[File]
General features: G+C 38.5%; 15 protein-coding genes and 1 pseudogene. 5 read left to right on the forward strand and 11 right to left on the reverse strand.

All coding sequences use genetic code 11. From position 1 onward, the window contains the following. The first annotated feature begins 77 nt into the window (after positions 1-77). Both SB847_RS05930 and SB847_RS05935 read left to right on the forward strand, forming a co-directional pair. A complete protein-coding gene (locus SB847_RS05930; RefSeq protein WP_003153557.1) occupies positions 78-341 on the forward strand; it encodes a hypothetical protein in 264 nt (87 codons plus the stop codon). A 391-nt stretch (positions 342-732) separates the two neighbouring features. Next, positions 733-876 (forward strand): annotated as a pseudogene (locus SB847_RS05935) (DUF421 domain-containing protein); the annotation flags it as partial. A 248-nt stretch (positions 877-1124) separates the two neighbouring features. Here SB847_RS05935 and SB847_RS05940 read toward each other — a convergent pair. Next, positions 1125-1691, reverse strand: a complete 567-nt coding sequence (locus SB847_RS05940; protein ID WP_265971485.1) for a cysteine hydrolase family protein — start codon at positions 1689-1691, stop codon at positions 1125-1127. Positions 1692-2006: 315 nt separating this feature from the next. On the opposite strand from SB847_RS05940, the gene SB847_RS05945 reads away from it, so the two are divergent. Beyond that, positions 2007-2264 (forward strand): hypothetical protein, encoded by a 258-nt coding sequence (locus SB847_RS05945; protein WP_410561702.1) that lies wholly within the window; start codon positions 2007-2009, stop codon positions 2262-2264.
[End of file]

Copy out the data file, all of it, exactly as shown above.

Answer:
General features: G+C 38.5%; 15 protein-coding genes and 1 pseudogene. 5 read left to right on the forward strand and 11 right to left on the reverse strand.

All coding sequences use genetic code 11. From position 1 onward, the window contains the following. The first annotated feature begins 77 nt into the window (after positions 1-77). Both SB847_RS05930 and SB847_RS05935 read left to right on the forward strand, forming a co-directional pair. A complete protein-coding gene (locus SB847_RS05930; RefSeq protein WP_003153557.1) occupies positions 78-341 on the forward strand; it encodes a hypothetical protein in 264 nt (87 codons plus the stop codon). A 391-nt stretch (positions 342-732) separates the two neighbouring features. Next, positions 733-876 (forward strand): annotated as a pseudogene (locus SB847_RS05935) (DUF421 domain-containing protein); the annotation flags it as partial. A 248-nt stretch (positions 877-1124) separates the two neighbouring features. Here SB847_RS05935 and SB847_RS05940 read toward each other — a convergent pair. Next, positions 1125-1691, reverse strand: a complete 567-nt coding sequence (locus SB847_RS05940; protein ID WP_265971485.1) for a cysteine hydrolase family protein — start codon at positions 1689-1691, stop codon at positions 1125-1127. Positions 1692-2006: 315 nt separating this feature from the next. On the opposite strand from SB847_RS05940, the gene SB847_RS05945 reads away from it, so the two are divergent. Beyond that, positions 2007-2264 (forward strand): hypothetical protein, encoded by a 258-nt coding sequence (locus SB847_RS05945; protein WP_410561702.1) that lies wholly within the window; start codon positions 2007-2009, stop codon positions 2262-2264.